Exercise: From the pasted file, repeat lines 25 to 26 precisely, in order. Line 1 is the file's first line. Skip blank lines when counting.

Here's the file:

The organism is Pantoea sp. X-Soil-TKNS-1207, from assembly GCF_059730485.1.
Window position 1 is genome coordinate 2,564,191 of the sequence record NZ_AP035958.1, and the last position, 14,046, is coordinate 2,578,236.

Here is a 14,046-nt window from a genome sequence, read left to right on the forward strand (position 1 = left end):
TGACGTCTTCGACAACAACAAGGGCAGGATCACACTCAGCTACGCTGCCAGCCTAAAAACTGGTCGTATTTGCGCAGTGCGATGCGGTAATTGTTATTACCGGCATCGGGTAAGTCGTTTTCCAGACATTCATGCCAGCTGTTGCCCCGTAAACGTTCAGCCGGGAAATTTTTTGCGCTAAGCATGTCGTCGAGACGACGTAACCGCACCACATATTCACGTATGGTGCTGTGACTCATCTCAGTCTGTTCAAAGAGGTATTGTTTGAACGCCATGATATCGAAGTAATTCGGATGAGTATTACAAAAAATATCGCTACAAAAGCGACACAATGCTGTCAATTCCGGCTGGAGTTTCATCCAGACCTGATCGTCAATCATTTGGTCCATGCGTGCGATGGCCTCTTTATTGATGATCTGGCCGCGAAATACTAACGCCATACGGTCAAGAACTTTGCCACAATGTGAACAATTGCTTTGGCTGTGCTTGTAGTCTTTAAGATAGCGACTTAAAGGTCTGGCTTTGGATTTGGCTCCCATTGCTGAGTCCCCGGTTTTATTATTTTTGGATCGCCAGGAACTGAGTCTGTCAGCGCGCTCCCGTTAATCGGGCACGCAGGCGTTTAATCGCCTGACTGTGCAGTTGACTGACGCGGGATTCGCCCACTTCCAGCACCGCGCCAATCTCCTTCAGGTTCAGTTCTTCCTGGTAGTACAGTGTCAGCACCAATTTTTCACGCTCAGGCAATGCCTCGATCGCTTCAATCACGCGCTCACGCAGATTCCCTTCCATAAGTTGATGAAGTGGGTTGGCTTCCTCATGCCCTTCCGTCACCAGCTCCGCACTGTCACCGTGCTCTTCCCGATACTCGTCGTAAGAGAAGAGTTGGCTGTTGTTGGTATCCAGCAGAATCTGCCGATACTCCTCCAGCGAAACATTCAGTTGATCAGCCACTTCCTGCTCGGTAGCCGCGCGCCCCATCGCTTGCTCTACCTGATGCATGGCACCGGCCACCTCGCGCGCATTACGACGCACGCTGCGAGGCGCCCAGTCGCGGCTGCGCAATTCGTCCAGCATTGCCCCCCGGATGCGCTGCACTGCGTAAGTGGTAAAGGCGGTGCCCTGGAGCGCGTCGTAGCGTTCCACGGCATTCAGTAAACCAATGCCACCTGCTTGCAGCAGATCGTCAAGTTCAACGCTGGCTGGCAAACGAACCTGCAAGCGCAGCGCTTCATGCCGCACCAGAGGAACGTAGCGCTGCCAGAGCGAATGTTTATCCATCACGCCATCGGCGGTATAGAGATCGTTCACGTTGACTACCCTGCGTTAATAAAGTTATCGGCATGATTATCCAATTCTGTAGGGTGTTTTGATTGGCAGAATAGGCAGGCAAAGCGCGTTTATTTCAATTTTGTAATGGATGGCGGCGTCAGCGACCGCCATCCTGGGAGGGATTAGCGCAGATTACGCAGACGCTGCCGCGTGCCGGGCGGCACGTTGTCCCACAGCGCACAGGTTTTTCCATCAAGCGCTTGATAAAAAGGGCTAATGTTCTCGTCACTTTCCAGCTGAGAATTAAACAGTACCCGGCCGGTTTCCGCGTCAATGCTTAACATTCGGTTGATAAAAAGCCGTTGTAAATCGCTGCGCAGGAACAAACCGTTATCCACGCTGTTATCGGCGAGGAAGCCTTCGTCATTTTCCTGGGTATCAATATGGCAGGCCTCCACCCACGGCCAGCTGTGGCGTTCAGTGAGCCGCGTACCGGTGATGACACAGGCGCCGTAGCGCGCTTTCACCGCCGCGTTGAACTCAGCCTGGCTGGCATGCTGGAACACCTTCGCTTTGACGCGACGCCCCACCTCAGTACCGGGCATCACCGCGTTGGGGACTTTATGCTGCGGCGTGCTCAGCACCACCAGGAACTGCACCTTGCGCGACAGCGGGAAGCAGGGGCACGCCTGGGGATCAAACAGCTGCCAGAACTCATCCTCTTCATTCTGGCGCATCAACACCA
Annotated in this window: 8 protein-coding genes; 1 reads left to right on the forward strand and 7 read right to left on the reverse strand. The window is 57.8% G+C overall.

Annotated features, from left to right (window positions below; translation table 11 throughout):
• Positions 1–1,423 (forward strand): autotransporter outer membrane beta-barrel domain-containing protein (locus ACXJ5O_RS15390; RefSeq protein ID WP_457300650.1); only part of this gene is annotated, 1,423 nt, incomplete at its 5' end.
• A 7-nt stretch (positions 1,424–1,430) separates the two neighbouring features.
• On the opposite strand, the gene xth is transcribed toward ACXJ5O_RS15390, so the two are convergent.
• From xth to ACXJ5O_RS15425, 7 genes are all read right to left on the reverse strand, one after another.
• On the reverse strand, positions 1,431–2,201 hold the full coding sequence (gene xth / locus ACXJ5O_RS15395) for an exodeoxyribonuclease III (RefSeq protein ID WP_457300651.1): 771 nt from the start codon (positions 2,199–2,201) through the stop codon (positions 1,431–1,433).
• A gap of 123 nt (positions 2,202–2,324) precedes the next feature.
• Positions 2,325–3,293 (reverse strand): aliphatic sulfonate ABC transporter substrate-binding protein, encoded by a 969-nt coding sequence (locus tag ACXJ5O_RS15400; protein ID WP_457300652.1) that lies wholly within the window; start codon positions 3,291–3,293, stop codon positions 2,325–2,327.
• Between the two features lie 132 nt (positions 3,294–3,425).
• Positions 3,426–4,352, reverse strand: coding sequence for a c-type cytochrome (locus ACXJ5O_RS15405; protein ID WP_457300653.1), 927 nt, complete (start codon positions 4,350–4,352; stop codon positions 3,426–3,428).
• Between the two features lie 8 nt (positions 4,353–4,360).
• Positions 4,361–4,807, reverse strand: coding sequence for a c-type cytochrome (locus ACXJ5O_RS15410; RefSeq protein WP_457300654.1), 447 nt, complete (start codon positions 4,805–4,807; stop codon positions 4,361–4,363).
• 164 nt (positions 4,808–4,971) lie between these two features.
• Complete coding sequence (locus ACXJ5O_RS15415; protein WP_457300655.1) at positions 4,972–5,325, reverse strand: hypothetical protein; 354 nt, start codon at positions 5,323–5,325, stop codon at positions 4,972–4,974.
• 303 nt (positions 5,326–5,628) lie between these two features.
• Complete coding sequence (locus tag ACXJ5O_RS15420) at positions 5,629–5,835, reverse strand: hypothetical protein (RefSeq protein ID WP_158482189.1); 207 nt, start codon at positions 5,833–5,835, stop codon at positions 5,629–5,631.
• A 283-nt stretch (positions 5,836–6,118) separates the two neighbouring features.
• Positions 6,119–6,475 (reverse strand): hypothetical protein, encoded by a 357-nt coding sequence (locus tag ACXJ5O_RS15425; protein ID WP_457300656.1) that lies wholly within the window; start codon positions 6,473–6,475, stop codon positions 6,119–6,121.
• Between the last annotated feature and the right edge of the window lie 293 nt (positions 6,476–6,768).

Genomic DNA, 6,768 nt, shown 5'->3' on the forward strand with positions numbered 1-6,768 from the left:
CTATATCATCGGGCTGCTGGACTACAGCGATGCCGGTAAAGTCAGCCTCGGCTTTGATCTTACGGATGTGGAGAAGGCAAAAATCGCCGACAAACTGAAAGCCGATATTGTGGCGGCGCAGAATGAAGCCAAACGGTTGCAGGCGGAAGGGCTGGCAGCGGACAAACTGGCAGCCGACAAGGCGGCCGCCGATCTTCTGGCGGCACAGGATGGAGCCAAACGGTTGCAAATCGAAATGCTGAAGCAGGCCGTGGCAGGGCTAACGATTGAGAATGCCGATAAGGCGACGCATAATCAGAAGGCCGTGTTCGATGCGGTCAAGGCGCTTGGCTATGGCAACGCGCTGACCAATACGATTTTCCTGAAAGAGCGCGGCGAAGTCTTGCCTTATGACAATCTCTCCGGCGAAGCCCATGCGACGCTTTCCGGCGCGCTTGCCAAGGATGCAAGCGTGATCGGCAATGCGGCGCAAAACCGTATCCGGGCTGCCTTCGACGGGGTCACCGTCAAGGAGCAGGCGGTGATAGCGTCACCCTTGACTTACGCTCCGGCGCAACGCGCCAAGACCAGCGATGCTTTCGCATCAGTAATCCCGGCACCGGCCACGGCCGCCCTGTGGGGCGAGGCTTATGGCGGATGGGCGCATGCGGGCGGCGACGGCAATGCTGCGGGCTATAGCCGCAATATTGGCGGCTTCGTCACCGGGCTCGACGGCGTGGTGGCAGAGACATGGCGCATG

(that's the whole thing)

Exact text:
Genomic DNA, 6,768 nt, shown 5'->3' on the forward strand with positions numbered 1-6,768 from the left:
CTATATCATCGGGCTGCTGGACTACAGCGATGCCGGTAAAGTCAGCCTCGGCTTTGATCTTACGGATGTGGAGAAGGCAAAAATCGCCGACAAACTGAAAGCCGATATTGTGGCGGCGCAGAATGAAGCCAAACGGTTGCAGGCGGAAGGGCTGGCAGCGGACAAACTGGCAGCCGACAAGGCGGCCGCCGATCTTCTGGCGGCACAGGATGGAGCCAAACGGTTGCAAATCGAAATGCTGAAGCAGGCCGTGGCAGGGCTAACGATTGAGAATGCCGATAAGGCGACGCATAATCAGAAGGCCGTGTTCGATGCGGTCAAGGCGCTTGGCTATGGCAACGCGCTGACCAATACGATTTTCCTGAAAGAGCGCGGCGAAGTCTTGCCTTATGACAATCTCTCCGGCGAAGCCCATGCGACGCTTTCCGGCGCGCTTGCCAAGGATGCAAGCGTGATCGGCAATGCGGCGCAAAACCGTATCCGGGCTGCCTTCGACGGGGTCACCGTCAAGGAGCAGGCGGTGATAGCGTCACCCTTGACTTACGCTCCGGCGCAACGCGCCAAGACCAGCGATGCTTTCGCATCAGTAATCCCGGCACCGGCCACGGCCGCCCTGTGGGGCGAGGCTTATGGCGGATGGGCGCATGCGGGCGGCGACGGCAATGCTGCGGGCTATAGCCGCAATATTGGCGGCTTCGTCACCGGGCTCGACGGCGTGGTGGCAGAGACATGGCGCATG